Thomas P. Witelski
- Professor in the Department of Mathematics
- Professor in the Department of Mechanical Engineering and Materials Science (Secondary)
Research Areas and Keywords
PDE & Dynamical Systems
My primary area of expertise is the solution of nonlinear ordinary and partial differential equations for models of physical systems. Using asymptotics along with a mixture of other applied mathematical techniques in analysis and scientific computing I study a broad range of applications in engineering and applied science. Focuses of my work include problems in viscous fluid flow, dynamical systems, and industrial applications. Approaches for mathematical modelling to formulate reduced systems of mathematical equations corresponding to the physical problems is another significant component of my work.
Bowen, M., and T. P. Witelski. “Pressure-dipole solutions of the thin-film equation.” European Journal of Applied Mathematics, vol. 30, no. 2, Apr. 2019, pp. 358–99. Scopus, doi:10.1017/S095679251800013X. Full Text
Gao, Y., et al. “A vicinal surface model for epitaxial growth with logarithmic free energy.” Discrete and Continuous Dynamical Systems Series B, vol. 23, no. 10, Dec. 2018, pp. 4433–53. Scopus, doi:10.3934/dcdsb.2018170. Full Text
Chiou, Jian-Geng, et al. “Principles that govern competition or co-existence in Rho-GTPase driven polarization..” Plos Comput Biol, vol. 14, no. 4, Apr. 2018. Pubmed, doi:10.1371/journal.pcbi.1006095. Full Text Open Access Copy
Gao, Y., et al. “Global existence of solutions to a tear film model with locally elevated evaporation rates.” Physica D: Nonlinear Phenomena, vol. 350, July 2017, pp. 13–25. Scopus, doi:10.1016/j.physd.2017.03.005. Full Text
Ji, H., and T. P. Witelski. “Finite-time thin film rupture driven by modified evaporative loss.” Physica D: Nonlinear Phenomena, vol. 342, Mar. 2017, pp. 1–15. Scopus, doi:10.1016/j.physd.2016.10.002. Full Text
Smolka, L. B., et al. “Oil capture from a water surface by a falling sphere.” Colloids and Surfaces A: Physicochemical and Engineering Aspects, vol. 497, May 2016, pp. 126–32. Scopus, doi:10.1016/j.colsurfa.2016.02.026. Full Text
George, C., et al. “Experimental study of regular and chaotic transients in a non-smooth system.” International Journal of Non Linear Mechanics, vol. 81, May 2016, pp. 55–64. Scopus, doi:10.1016/j.ijnonlinmec.2015.12.006. Full Text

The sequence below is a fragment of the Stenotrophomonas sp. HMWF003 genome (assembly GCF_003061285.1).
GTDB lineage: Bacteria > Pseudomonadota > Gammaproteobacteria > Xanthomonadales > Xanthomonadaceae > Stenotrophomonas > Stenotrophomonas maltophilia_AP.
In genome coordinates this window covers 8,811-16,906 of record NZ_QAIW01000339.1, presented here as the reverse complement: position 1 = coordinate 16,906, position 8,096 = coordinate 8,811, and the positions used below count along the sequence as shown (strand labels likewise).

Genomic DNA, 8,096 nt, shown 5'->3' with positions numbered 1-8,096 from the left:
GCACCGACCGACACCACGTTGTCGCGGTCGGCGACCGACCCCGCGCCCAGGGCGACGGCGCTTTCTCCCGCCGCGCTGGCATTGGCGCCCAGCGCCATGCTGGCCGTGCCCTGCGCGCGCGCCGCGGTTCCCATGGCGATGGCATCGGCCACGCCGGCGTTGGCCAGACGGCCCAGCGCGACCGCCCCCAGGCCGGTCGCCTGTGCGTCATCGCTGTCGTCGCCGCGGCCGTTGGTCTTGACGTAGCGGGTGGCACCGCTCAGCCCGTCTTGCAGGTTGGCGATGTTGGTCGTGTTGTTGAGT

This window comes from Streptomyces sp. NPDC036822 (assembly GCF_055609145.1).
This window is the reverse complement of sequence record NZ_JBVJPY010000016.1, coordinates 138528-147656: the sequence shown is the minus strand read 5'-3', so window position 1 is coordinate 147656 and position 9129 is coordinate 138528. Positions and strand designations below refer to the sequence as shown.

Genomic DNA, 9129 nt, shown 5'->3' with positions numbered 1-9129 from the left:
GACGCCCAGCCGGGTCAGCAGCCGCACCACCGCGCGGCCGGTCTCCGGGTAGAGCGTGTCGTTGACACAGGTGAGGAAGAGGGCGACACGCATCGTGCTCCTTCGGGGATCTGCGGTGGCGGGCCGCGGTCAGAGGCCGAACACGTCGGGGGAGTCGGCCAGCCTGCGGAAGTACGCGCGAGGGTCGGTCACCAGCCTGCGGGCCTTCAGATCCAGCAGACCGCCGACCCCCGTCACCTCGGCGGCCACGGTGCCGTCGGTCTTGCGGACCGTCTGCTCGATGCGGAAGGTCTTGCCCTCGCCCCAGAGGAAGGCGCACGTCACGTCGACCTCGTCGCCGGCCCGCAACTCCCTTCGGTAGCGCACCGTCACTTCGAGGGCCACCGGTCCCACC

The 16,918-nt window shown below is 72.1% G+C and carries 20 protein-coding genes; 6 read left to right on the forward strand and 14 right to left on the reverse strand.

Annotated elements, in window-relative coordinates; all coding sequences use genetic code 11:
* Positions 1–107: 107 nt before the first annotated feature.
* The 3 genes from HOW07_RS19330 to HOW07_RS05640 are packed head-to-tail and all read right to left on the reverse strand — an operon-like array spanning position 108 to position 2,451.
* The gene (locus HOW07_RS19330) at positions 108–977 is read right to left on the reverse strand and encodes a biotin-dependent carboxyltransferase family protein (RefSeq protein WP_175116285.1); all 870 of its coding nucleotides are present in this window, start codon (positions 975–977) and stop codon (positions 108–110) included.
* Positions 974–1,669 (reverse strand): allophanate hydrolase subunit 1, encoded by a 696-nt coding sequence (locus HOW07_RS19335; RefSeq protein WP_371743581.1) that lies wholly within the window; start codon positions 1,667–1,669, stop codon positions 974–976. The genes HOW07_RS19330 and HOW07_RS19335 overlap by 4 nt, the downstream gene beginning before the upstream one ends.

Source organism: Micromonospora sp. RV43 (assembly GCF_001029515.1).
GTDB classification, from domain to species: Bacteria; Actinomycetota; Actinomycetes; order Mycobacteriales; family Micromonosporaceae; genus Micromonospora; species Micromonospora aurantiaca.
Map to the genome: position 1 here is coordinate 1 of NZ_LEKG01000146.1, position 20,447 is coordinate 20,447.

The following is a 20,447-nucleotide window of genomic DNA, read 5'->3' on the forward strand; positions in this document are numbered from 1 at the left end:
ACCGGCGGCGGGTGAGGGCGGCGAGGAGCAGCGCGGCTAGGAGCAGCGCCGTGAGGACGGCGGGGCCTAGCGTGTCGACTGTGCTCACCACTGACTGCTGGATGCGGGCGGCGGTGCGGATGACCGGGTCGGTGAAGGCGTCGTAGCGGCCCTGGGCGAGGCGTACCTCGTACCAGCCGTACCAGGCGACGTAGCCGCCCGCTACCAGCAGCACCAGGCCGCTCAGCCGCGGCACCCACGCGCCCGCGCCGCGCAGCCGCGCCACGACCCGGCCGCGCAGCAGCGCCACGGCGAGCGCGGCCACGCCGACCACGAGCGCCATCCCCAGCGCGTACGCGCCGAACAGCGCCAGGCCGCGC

Witelski, T. P. “Preface to the special issue on “Thin films and fluid interfaces”.” Journal of Engineering Mathematics, vol. 94, no. 1, Oct. 2015. Scopus, doi:10.1007/s10665-014-9760-z. Full Text
Peterson, Ellen, et al. “Stability of traveling waves in thin liquid films driven by gravity and surfactant.” Hyperbolic Problems: Theory, Numerics and Applications, Part 2, edited by E. Tadmor et al., vol. 67, AMER MATHEMATICAL SOC, 2009, pp. 855-+.
Witelski, T. P. “Computing finite-time singularities in interfacial flows.” Modern Methods in Scientific Computing and Applications, edited by A. Bourlioux et al., vol. 75, SPRINGER, 2002, pp. 451–87.
The Math department congratulates its faculty members Tori Akin, Rann Bar-on, Sarah Schott, Hugh Bray and Tom Witelski. They have been recognized by Academic Affairs for their contribution to teaching excellence at Duke. These faculty are in the... read more »
Graduate Student and new PhD, Hangjie (Jessie) Ji, was recognized by the Society for Industrial and Applied Mathematics (SIAM) for her "outstanding efforts and accomplishments" on behalf of the Duke University SIAM chapter. She is pictured here with... read more »
SIAM is the Society of Industrial and Applied Mathematics. We formed this chapter to promote collaboration, interdisciplinary activities, and fellowship between graduate students in the Mathematics and other related departments. Our newly formed... read more »
The Mathematical Problems in Industry (MPI) is a week long workshop where companies bring real world problems to students and researchers in mathematics to find solutions. MPI takes place at a different university every summer. This is the first... read more »
A thin liquid film is a layer of fluid that has a breadth much greater than its depth. A representative example is the tear film that coats your eye to protect it: the thickness of this coating is only a few micrometers but its breadth is a few... read more »